Using statistics
Using statistics

How can debaters best use statistics?

Here are some ground rules:

1. Only use accurate statistics

If you are researching for a long prep debate, check and double check for accuracy. Make sure your information comes from a reputable source. The Office for National Statistics will certainly have more reliable numbers for vaccination take up than a Facebook page dedicated to proving that the Covid vaccine is an evil plot by Bill Gates to plant a microchip in your brain.

If you are speaking in a short prep debate, where you cannot use the internet in preparation time, and you have a vague recollection of a statistic which you think you might use to help your case, don't. Only use statistics which you are 100% certain are accurate.

One way of having up to date numbers to hand in short prep debates, given that hard copy resources are permitted, is to keep a debating notebook, in which, between debates, you note down statistics and other relevant data, facts and arguments related to likely and current debating issues. As well as providing you with a legitimate and accurate data source, this is an excellent way of remaining engaged with topical issues.

Above all, don't make stuff up. Your opponents may not be able to check your facts during the debate, but the judge can, and your wild assertion that 17 million people have lost their jobs because of the Covid lockdown can and will be found out, losing you a lot of marks.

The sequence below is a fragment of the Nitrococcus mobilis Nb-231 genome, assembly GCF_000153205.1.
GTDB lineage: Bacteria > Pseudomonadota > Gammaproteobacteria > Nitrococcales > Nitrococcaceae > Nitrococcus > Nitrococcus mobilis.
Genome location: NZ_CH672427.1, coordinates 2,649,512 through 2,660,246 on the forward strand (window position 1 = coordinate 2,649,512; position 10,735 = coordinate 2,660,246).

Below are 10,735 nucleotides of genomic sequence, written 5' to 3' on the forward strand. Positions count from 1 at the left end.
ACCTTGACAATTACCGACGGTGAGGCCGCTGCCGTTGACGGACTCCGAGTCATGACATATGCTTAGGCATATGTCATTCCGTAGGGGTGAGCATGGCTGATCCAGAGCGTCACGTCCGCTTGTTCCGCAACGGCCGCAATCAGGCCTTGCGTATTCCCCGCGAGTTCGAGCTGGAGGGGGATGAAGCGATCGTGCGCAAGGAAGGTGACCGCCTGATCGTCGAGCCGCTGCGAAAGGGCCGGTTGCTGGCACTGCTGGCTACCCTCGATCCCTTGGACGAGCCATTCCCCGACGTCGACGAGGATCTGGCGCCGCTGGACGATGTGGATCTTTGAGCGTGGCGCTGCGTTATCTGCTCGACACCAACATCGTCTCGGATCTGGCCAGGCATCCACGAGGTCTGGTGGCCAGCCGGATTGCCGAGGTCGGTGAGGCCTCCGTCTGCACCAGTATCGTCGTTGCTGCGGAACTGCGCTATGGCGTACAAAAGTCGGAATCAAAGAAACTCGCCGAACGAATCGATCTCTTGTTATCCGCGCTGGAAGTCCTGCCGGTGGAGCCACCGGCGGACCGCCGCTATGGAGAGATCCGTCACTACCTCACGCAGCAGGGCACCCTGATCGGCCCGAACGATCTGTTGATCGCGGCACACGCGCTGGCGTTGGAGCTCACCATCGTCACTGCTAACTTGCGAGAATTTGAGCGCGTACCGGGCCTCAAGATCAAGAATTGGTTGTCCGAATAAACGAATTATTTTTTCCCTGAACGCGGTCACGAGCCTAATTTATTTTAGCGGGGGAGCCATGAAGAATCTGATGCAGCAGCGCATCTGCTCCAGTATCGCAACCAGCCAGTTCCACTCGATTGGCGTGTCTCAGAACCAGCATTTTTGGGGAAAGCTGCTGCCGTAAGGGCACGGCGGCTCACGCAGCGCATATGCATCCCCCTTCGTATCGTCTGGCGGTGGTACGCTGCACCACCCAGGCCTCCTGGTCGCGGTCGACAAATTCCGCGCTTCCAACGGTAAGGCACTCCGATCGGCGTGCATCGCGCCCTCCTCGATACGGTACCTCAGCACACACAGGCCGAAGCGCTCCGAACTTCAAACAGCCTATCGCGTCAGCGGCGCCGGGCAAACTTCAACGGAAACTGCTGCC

2. Be sparing

I've listened as a judge to many speeches which seem to consist largely of a long list of numbers. They may show that the speaker has been very thorough in her research, but they nearly always end up confusing the listeners, and distracting them from the point of the argument. Better to have one or two really significant and meaningful numbers which back your argument. Less is more.

3. Prioritise the argument

Your job is to make a stronger argument than your opponents, not to produce more data than them. Your arguments must take precedence over your data, which are only of any use if they support your arguments.

4. Think about how it sounds

Here are some statistics about Covid:

A In the last week of 2021, 6.7% of the UK population tested positive for Covid.
B In the last week of 2021, one in 15 people in the UK tested positive for Covid.
C In the last week of 2021, 3.7 million people in the UK tested positive for Covid.
D In the last week of 2021, 93.3% of people in the UK didn't test positive for Covid.

They're all the same statistic. But they sound different, depending on how they are expressed. A makes the problem of Covid sound relatively small. B makes it sound worse. C makes it sound massive. D reminds us that Covid still only affects a minority. If you are arguing against further restrictions, you should use A or, even better, D. If you are arguing for further restrictions, use B, or even better, C. This is a perfectly legitimate tactic.

5. Only use statistics that refer to facts, never ones that refer to opinions.